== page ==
Officers requested a tow to have all vehicles removed for safekeeping until the owners could retrieve them, as the repair shop did not keep a repair log with the owners’ information. The owners of several vehicles made themselves known and were allowed to remove their vehicles at their own labor and expense upon providing documentation proving ownership. The 24 remaining vehicles were removed from the premises until the owners could arrange to retrieve them.
The Friendly Toast, which has an outlet in Kendall Square, wants to move into space being vacated by a Mexican restaurant at 76 Stanhope St.
The Boston Licensing Board considers the Friendly Toast's request to buy Zocalo Cocina's liquor license at a hearing next Wednesday.
According to its application, the Friendly Toast wants to keep Zocalo's 2 a.m. closing time. It would have 161 seats indoors, room for 45 more people to eat standing up and an outdoor patio with 46 seats.
The board's hearings begin at 10 a.m. in its eighth-floor hearing room in City Hall.
What say you, Middlesex County?
Good news: Suffolk County (Boston, Revere, Chelsea, & Winthrop) leads the nation in the percentage of housing considered to be affordable to those in "extreme" poverty (earning no more than $28,300 for a family of four).
Bad news: Only 51 extremely low-income families out of every 100 in Suffolk County are able to access safe and affordable rental housing.
Source: Urban Institute, The Housing Affordability Gap For Extremely Low-Income Renters In 2013
please marvel at the clumsiness of this person's attempts at slang neologisms
CONGRATULATIONS TO THE TOWN’S WARRIORS!!!
TODAY’S VICTORY PARADE OUGHT TO BE A BALL…
Teacher, I am so hungry
There are those things we eat, make, read, and gush over that are just too good to keep to ourselves. Here, we resist the urge to use too many exclamation points and let you in on our latest crushes.
Today: The case for loving a dessert that looks like wet concrete.
I don’t like smothering winter squash in brown sugar, and you will never catch me putting marshmallows on my sweet potatoes. I like fruits and vegetables to stand as they are, not disappear under a veil of cloying sweetness. This holds true for desserts just as much as it does produce, which is why I felt right at home in Japan—well, as far as desserts go anyway.
The average Japanese palate is accustomed to far less sugar in their sweets than we are: A run-of-the-mill (i.e. not one sprinkled with fancy flaky salt) American cookie or slice of cake is likely to elicit murmurs of ama sugi (too sweet) or “American taste.” (Not surprisingly, some of our technicolored candies elicit a number of less than complimentary comments as well, but I digress.)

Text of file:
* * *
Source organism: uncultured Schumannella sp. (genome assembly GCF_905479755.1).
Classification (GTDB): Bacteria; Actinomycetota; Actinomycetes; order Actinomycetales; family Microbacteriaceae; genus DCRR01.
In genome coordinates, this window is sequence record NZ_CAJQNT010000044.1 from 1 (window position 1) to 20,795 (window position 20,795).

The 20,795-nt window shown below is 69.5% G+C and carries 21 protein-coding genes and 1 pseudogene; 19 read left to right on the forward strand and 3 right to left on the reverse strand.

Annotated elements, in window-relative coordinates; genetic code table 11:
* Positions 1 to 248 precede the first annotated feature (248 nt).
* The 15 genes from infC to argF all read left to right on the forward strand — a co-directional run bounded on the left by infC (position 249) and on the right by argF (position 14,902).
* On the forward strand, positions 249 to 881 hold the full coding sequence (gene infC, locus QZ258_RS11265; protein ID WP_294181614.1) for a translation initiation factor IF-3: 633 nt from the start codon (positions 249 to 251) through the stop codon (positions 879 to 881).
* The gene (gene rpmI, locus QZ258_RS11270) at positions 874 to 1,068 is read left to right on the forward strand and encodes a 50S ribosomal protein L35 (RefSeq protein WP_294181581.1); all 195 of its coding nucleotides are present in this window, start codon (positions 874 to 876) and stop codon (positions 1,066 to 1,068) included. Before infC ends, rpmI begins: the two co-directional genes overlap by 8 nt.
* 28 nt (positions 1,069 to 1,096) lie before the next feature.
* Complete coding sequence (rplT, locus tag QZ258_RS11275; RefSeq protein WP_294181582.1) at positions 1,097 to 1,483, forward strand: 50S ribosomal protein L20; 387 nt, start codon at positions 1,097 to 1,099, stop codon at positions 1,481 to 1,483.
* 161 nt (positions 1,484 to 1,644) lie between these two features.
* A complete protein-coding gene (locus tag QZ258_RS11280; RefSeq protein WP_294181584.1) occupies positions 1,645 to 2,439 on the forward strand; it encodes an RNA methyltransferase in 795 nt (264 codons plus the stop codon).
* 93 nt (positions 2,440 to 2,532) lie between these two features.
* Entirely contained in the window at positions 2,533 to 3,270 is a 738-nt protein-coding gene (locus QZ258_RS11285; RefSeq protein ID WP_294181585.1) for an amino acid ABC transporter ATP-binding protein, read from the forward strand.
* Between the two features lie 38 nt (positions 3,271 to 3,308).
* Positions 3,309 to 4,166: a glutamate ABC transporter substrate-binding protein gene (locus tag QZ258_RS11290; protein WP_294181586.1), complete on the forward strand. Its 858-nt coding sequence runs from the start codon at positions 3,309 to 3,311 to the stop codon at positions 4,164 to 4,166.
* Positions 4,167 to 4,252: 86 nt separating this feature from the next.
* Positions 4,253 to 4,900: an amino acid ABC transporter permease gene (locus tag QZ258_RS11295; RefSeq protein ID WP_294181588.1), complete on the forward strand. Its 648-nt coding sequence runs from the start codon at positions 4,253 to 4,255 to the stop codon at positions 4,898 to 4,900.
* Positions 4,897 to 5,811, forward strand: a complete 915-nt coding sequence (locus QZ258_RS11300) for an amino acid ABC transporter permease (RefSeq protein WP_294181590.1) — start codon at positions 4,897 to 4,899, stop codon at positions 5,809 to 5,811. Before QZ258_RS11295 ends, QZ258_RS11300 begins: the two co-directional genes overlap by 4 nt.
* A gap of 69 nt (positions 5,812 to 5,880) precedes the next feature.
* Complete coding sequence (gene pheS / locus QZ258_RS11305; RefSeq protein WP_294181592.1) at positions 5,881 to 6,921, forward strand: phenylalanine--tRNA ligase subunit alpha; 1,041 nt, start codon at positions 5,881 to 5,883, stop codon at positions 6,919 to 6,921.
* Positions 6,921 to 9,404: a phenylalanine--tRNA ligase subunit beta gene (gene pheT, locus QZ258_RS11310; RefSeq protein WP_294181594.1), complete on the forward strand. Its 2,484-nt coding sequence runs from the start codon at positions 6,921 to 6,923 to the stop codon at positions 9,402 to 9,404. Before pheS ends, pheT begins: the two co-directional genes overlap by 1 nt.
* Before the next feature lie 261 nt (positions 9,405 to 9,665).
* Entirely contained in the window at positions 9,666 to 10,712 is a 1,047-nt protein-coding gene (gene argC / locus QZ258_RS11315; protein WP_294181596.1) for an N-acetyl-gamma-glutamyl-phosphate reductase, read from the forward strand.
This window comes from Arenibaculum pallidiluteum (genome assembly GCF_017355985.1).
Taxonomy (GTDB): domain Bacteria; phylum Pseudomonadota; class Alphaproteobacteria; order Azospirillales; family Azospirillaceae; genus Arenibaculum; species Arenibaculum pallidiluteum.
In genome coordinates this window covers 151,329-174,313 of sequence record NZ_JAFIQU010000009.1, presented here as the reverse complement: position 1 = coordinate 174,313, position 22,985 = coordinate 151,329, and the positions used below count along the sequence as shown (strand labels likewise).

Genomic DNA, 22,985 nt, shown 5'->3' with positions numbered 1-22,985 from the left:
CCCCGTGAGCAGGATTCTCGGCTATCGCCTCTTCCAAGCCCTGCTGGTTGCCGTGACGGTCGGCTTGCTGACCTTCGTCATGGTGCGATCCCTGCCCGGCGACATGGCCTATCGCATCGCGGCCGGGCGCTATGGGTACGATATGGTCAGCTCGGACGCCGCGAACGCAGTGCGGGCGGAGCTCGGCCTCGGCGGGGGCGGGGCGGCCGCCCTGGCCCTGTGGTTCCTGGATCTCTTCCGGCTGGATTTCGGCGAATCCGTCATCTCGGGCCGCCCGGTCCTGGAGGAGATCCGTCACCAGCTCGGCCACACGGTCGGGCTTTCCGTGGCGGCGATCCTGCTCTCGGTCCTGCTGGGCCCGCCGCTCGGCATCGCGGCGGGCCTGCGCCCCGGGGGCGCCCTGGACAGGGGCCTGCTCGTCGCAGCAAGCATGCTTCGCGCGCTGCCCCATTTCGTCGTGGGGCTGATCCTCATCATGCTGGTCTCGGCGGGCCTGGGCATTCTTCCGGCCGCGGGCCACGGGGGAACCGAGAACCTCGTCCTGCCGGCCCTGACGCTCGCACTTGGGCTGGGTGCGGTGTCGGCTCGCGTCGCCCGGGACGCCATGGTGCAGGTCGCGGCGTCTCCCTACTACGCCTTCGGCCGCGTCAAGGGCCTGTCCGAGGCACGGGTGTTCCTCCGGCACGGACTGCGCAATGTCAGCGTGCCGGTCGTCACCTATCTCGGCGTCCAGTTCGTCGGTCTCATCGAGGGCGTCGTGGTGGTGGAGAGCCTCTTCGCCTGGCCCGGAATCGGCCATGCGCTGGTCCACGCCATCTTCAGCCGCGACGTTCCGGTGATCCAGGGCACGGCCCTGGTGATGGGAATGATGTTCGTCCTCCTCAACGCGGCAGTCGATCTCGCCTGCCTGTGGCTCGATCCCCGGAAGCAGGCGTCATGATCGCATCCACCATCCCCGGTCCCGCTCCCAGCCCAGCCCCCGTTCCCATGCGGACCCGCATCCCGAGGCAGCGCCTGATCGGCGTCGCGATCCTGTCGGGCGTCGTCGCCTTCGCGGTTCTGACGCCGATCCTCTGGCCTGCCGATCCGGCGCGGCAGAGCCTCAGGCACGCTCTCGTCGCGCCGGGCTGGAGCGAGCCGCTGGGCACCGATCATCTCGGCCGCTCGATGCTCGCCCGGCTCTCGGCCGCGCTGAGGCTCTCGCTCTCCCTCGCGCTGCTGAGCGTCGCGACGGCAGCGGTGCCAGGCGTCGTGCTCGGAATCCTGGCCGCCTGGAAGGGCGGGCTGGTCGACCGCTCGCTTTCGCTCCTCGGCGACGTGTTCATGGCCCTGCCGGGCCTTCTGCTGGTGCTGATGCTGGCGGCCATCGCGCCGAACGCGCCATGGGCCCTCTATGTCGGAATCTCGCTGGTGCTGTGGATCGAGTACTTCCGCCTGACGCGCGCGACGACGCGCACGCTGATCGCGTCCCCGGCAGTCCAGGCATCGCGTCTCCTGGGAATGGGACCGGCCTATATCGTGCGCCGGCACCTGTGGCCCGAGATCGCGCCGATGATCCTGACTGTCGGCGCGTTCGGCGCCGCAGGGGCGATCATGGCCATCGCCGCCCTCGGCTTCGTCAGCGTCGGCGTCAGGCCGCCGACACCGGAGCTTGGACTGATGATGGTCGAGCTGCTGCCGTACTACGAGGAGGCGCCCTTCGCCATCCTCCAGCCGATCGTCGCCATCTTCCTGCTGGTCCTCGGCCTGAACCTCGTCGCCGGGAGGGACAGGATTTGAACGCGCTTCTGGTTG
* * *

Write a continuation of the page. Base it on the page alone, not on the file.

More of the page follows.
I like sweets with red bean paste and I love anything with matcha in it, but my Japanese dessert soulmate is anything of the black sesame-flavored variety (and I’m not the only member of the Food52 team that’s fallen under its spell). Like white sesame seeds, black sesame seeds have a pleasant nutty flavor, but taste again and you’ll see they’re a little bolder and more assertive. It’s like watching the quiet guy next door stand up to a neighborhood bully and realizing there’s more depth there than you thought.
If forced to choose one black-sesame-studded gray dessert, I’d admit my predilection for black sesame seed soft-serve (known as soft cream in Japan). Soft-serve shops are almost as prevalent in Japan as are their famed vending machines, so it was easy to feed my addiction wherever my family and I traveled. Visit a shrine, eat soft serve; feed sacred deer, eat soft serve. And yes, you can get vanilla, chocolate, or strawberry, but why would you when you can get soy milk, grape, kabocha squash, or any number of regional specialty flavors?
In my home base of Nagoya, I went to the zoo and botanical gardens often, not just to visit the tanuki (both a real animal and a popular statue outside of bars and restaurants), but also because they had my favorite spot for soft serve.
I visited frequently (thanks to a very reasonably-priced annual pass) and could lose hours walking the grounds. On nice days I'd often treat myself to a black sesame soft-serve, but even ordering in Japanese I wasn't always convincing enough—sometimes the worker would come out of the stand, around to me, and physically point to the picture to make sure I really knew what I was getting myself into. Yes, yes I did. Black sesame, onegaishimasu.
Back at home, where black sesame soft-serve is not as pervasive, I make a version that’s more ice cream than soft serve. I like not feeling like I have to be in such a rush to eat it before it melts into a gray puddle. It starts with a less sweet, more salty version of Jeni's Ice Cream Base with black sesame seeds (of course) and vanilla bean seeds. Yes, I'm sure you could substitute a small amount of vanilla extract for the vanilla bean seeds, but it makes my soul sing to know that some of the flecks are vanilla bean seeds are mixing in, becoming friends, with the sesame seeds—delight in the little things and all that.
Makes about one quart
5 tablespoons black sesame seeds
1 1/2 ounces cream cheese, softened (3 tablespoons)
1/4 teaspoon fine sea salt
2 cups whole milk
1 tablespoon plus 1 teaspoon cornstarch
1 1/4 cups heavy cream
1/2 cup sugar
2 tablespoons light corn syrup
1 inch of a vanilla bean, split and scraped
Do you have a favorite food that tastes better than it looks? Tell us about it in the comments!